Roberto T. Leon, Virginia Polytechnic Institute and State University Jerome F. Hajjar, Northeastern University Tiziano Perea, Universidad Autónoma Metropolitana Mark D. Denavit, Stanley D. Lindsey and Associates, Ltd.
Sponsored by National Science Foundation and the American Institute of Steel Construction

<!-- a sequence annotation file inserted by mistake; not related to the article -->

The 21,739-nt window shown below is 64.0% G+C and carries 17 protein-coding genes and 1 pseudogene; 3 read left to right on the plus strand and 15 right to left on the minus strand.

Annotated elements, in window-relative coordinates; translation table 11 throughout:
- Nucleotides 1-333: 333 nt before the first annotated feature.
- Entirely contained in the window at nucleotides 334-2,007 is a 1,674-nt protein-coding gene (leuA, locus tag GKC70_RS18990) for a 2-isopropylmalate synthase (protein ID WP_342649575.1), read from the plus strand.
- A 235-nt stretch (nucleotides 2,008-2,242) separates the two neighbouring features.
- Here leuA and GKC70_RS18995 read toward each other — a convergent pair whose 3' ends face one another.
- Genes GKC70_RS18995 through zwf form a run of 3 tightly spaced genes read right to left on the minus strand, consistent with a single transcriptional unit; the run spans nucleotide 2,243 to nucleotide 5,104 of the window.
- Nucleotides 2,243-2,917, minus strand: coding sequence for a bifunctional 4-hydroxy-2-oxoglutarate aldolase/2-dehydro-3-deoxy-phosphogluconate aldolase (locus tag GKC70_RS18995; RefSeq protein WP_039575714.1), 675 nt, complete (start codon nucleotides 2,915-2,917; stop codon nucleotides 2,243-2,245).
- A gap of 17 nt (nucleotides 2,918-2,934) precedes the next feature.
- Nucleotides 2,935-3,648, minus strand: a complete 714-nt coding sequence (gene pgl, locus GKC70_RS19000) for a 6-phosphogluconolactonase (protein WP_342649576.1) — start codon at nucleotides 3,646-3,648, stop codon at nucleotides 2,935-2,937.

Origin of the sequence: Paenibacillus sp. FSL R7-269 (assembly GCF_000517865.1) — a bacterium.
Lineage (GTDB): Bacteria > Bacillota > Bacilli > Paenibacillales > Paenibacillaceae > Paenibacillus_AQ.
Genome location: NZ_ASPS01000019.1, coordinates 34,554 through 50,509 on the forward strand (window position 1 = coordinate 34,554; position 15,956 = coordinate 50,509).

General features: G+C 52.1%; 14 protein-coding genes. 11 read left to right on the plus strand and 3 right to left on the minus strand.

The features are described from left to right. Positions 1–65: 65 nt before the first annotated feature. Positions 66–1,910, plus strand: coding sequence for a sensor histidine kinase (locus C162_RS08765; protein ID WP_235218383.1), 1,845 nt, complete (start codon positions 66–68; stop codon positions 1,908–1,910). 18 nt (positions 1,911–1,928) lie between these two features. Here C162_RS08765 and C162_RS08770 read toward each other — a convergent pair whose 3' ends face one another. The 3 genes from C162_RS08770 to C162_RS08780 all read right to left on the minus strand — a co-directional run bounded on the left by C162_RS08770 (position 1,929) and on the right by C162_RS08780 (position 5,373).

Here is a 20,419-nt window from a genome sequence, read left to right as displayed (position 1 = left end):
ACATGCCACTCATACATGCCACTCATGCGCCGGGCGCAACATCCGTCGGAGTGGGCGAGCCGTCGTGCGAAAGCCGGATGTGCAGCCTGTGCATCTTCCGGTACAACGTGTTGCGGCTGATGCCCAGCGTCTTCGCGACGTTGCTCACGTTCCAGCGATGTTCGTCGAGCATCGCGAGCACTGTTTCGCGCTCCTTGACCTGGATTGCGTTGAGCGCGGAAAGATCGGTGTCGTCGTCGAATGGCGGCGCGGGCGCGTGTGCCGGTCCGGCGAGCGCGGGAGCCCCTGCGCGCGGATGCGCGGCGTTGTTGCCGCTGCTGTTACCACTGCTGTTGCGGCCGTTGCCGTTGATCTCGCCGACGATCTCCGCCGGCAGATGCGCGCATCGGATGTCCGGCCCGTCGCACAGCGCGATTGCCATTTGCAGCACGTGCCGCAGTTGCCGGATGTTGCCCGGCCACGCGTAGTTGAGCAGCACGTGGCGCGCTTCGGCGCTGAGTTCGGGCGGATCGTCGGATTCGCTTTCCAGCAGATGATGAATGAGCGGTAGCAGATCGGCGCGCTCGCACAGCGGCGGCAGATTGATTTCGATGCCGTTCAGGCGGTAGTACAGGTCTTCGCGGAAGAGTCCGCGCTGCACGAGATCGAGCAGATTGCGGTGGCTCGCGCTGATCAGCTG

This research aims to fill key gaps in the design provisions for frame systems that include steel-concrete composite columns. The experimental portion of the project, in which 18 full-scale slender concrete filled steel tube beam-columns were tested under a variety of load cases, is complete. The experimental data has been valuable in the assessment of behavior as well as to validate second-order inelastic analysis models capable of performing broad parametric studies. Among the studies performed with the models was an assessment of the seismic performance factors for special composite moment and braced frames. Following the FEMA P-695 procedure, numerous static pushover and dynamic response history (Figure 1a) analyses were performed. The results provide quantitative evidence in sup-port of the current factors used in design. Also, current stability design provisions for composite frame systems have been evaluated. The results indicate that while the current design provisions are safe and accurate for the majority of common cases, there exist cases where the current provisions result in unconservative error. One case of unconservative error is slender columns subjected to combined axial load and bending moment, where the error can be traced to the change in shape of the interaction diagram with slenderness (Figure 1b). Practical modifications to the current AISC design provisions, specifically changes in the direct analysis stiffness reductions and the effective flexural rigidity for the determination of the compressive strength have been proposed. Further design recommendations are in development including modifications to the ACI design provisions and effective flexural rigidity for drift determination.